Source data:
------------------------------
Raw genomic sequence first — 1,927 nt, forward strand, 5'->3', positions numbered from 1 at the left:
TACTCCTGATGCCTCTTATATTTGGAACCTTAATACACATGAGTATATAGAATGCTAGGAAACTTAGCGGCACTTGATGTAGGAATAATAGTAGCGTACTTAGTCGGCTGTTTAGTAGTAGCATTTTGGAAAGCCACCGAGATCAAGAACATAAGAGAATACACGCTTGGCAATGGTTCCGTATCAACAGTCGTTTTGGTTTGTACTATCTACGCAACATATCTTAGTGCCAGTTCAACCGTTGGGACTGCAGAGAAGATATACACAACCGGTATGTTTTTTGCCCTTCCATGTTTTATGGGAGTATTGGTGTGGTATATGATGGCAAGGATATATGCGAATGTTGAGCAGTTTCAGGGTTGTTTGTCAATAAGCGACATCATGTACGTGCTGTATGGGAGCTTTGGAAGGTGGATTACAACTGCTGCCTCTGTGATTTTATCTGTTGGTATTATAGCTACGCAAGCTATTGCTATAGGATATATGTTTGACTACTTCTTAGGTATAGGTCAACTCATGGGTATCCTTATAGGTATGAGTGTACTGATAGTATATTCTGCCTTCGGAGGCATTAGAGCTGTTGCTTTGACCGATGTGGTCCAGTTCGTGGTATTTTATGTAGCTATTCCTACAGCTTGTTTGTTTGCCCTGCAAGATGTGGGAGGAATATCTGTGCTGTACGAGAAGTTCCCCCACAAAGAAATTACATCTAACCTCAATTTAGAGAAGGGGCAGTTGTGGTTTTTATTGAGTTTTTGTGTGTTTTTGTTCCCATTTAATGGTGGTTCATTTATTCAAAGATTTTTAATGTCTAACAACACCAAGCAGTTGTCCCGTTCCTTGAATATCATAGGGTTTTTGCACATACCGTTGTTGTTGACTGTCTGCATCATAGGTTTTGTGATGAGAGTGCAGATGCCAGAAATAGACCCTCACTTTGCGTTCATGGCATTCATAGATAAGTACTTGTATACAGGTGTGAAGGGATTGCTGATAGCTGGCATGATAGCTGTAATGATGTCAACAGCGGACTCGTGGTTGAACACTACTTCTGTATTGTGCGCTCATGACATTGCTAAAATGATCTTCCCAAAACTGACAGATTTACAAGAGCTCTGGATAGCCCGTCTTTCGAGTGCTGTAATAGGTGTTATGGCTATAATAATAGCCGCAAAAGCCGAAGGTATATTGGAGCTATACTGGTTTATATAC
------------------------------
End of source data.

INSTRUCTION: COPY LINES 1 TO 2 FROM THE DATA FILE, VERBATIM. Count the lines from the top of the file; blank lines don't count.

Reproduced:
Raw genomic sequence first — 1,927 nt, forward strand, 5'->3', positions numbered from 1 at the left:
TACTCCTGATGCCTCTTATATTTGGAACCTTAATACACATGAGTATATAGAATGCTAGGAAACTTAGCGGCACTTGATGTAGGAATAATAGTAGCGTACTTAGTCGGCTGTTTAGTAGTAGCATTTTGGAAAGCCACCGAGATCAAGAACATAAGAGAATACACGCTTGGCAATGGTTCCGTATCAACAGTCGTTTTGGTTTGTACTATCTACGCAACATATCTTAGTGCCAGTTCAACCGTTGGGACTGCAGAGAAGATATACACAACCGGTATGTTTTTTGCCCTTCCATGTTTTATGGGAGTATTGGTGTGGTATATGATGGCAAGGATATATGCGAATGTTGAGCAGTTTCAGGGTTGTTTGTCAATAAGCGACATCATGTACGTGCTGTATGGGAGCTTTGGAAGGTGGATTACAACTGCTGCCTCTGTGATTTTATCTGTTGGTATTATAGCTACGCAAGCTATTGCTATAGGATATATGTTTGACTACTTCTTAGGTATAGGTCAACTCATGGGTATCCTTATAGGTATGAGTGTACTGATAGTATATTCTGCCTTCGGAGGCATTAGAGCTGTTGCTTTGACCGATGTGGTCCAGTTCGTGGTATTTTATGTAGCTATTCCTACAGCTTGTTTGTTTGCCCTGCAAGATGTGGGAGGAATATCTGTGCTGTACGAGAAGTTCCCCCACAAAGAAATTACATCTAACCTCAATTTAGAGAAGGGGCAGTTGTGGTTTTTATTGAGTTTTTGTGTGTTTTTGTTCCCATTTAATGGTGGTTCATTTATTCAAAGATTTTTAATGTCTAACAACACCAAGCAGTTGTCCCGTTCCTTGAATATCATAGGGTTTTTGCACATACCGTTGTTGTTGACTGTCTGCATCATAGGTTTTGTGATGAGAGTGCAGATGCCAGAAATAGACCCTCACTTTGCGTTCATGGCATTCATAGATAAGTACTTGTATACAGGTGTGAAGGGATTGCTGATAGCTGGCATGATAGCTGTAATGATGTCAACAGCGGACTCGTGGTTGAACACTACTTCTGTATTGTGCGCTCATGACATTGCTAAAATGATCTTCCCAAAACTGACAGATTTACAAGAGCTCTGGATAGCCCGTCTTTCGAGTGCTGTAATAGGTGTTATGGCTATAATAATAGCCGCAAAAGCCGAAGGTATATTGGAGCTATACTGGTTTATATAC